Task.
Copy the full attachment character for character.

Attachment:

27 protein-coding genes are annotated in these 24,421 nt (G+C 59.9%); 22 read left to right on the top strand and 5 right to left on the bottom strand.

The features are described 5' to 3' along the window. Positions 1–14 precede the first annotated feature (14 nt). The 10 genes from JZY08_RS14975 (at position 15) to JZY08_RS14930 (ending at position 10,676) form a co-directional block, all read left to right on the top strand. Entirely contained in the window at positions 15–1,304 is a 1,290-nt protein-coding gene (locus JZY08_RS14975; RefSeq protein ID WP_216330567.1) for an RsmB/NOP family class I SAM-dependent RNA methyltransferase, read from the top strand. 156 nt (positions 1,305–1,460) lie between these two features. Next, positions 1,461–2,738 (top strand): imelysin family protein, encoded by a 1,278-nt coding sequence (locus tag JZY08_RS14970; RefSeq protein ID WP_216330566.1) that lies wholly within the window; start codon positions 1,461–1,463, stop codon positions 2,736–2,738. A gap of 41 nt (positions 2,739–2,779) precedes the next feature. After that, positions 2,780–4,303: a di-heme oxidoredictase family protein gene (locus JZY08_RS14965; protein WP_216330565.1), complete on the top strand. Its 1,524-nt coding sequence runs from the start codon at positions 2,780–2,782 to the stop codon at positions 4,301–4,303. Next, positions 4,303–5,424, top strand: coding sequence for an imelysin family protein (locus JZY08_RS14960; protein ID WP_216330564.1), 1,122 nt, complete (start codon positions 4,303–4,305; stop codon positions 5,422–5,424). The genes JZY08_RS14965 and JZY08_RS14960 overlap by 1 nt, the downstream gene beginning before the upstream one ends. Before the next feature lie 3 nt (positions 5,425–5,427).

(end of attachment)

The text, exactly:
27 protein-coding genes are annotated in these 24,421 nt (G+C 59.9%); 22 read left to right on the top strand and 5 right to left on the bottom strand.

The features are described 5' to 3' along the window. Positions 1–14 precede the first annotated feature (14 nt). The 10 genes from JZY08_RS14975 (at position 15) to JZY08_RS14930 (ending at position 10,676) form a co-directional block, all read left to right on the top strand. Entirely contained in the window at positions 15–1,304 is a 1,290-nt protein-coding gene (locus JZY08_RS14975; RefSeq protein ID WP_216330567.1) for an RsmB/NOP family class I SAM-dependent RNA methyltransferase, read from the top strand. 156 nt (positions 1,305–1,460) lie between these two features. Next, positions 1,461–2,738 (top strand): imelysin family protein, encoded by a 1,278-nt coding sequence (locus tag JZY08_RS14970; RefSeq protein ID WP_216330566.1) that lies wholly within the window; start codon positions 1,461–1,463, stop codon positions 2,736–2,738. A gap of 41 nt (positions 2,739–2,779) precedes the next feature. After that, positions 2,780–4,303: a di-heme oxidoredictase family protein gene (locus JZY08_RS14965; protein WP_216330565.1), complete on the top strand. Its 1,524-nt coding sequence runs from the start codon at positions 2,780–2,782 to the stop codon at positions 4,301–4,303. Next, positions 4,303–5,424, top strand: coding sequence for an imelysin family protein (locus JZY08_RS14960; protein ID WP_216330564.1), 1,122 nt, complete (start codon positions 4,303–4,305; stop codon positions 5,422–5,424). The genes JZY08_RS14965 and JZY08_RS14960 overlap by 1 nt, the downstream gene beginning before the upstream one ends. Before the next feature lie 3 nt (positions 5,425–5,427).